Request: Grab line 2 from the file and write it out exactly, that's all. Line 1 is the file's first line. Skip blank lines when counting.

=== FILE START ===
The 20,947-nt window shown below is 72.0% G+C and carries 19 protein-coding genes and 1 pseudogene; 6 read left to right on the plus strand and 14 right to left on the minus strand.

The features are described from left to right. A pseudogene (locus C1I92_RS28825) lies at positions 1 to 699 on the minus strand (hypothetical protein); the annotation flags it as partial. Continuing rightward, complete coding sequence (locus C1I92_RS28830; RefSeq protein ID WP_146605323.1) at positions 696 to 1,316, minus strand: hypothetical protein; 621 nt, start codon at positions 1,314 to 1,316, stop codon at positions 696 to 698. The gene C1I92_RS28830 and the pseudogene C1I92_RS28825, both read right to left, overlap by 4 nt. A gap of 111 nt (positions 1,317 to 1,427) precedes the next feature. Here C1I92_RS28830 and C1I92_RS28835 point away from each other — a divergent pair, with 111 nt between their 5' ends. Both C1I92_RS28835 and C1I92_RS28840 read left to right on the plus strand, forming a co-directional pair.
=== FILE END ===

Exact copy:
The features are described from left to right. A pseudogene (locus C1I92_RS28825) lies at positions 1 to 699 on the minus strand (hypothetical protein); the annotation flags it as partial. Continuing rightward, complete coding sequence (locus C1I92_RS28830; RefSeq protein ID WP_146605323.1) at positions 696 to 1,316, minus strand: hypothetical protein; 621 nt, start codon at positions 1,314 to 1,316, stop codon at positions 696 to 698. The gene C1I92_RS28830 and the pseudogene C1I92_RS28825, both read right to left, overlap by 4 nt. A gap of 111 nt (positions 1,317 to 1,427) precedes the next feature. Here C1I92_RS28830 and C1I92_RS28835 point away from each other — a divergent pair, with 111 nt between their 5' ends. Both C1I92_RS28835 and C1I92_RS28840 read left to right on the plus strand, forming a co-directional pair.